Martin facing problems according to exit poll on Eighth Amendment

Martin facing problems according to exit poll on Eighth Amendment

Fianna Fáil leader Micheal Martin is facing a fresh political crisis after it emerged just over half of his party's supporters rejected his call to repeal the Eighth Amendment, writes political correspondent Fiachra Ó Cionnaith.

In recent months, Mr Martin has staunchly supported a yes vote poll, saying it is vital the country - and his own party - supports both a yes vote and 12 weeks unrestricted abortion access legislation.

However, he has faced significant internal party criticism, with just over half of his parliamentary party of TDs and senators publicly saying they will vote no in a clear challenge to his position.

The split has been reflected in exit polls on the abortion referendum votes, which show that while Fine Gael, Sinn Féin, Labour, Green and smaller parties all voted in their droves for a yes vote, Fianna Fáil and Renua were the only two parties whose supporters opposed the move.

And while Fianna Fáil's vote breakdown was a marginal victory for no, the split means Mr Martin is facing another uphill battle to convince his own supporters to follow his progressive social voice.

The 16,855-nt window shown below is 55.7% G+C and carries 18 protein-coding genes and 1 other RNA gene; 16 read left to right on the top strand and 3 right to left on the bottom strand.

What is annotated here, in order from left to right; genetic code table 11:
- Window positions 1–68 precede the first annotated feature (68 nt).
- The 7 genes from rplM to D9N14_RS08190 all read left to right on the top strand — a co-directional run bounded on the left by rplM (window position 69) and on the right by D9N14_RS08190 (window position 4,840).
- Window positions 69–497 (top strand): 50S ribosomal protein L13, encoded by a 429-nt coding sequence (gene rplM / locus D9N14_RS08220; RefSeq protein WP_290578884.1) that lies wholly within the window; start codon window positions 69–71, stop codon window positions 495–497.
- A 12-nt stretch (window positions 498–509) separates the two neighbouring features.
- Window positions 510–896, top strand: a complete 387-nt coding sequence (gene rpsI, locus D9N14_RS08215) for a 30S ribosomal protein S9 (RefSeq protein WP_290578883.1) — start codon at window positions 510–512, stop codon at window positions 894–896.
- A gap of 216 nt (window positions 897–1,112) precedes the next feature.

The RTE exit poll breakdown shows:

  • Among party voters 74.9% of Fine Gael supporters backed yes; 74.5% of Sinn Féin; 80.3% of Labour; 88.9% of Green; and 82.1% of Solidarity-People Before Profit voted yes.
  • However, 50.3% of Fianna Fáil supporters backed a no vote and 49.7% said yes, while Renua supporters surveyed all rejected any suggestion of changing the eighth amendment.
  • Speaking on a special edition of Morning Ireland on RTE Radio 1, Fianna Fáil business spokesperson and former Oireachtas cross-party committee on the future of the eighth amendment member Billy Kelleher said the "hypocrisy in the heart of the constitution" is now over.

    He said yesterday's vote was a "catharsis" for women in Ireland, and said "I assume the vast majority [of Fianna Fáil members] would adhere to the views of Irish people".

    "Their profound views should not be forced on people," Mr Kelleher said.

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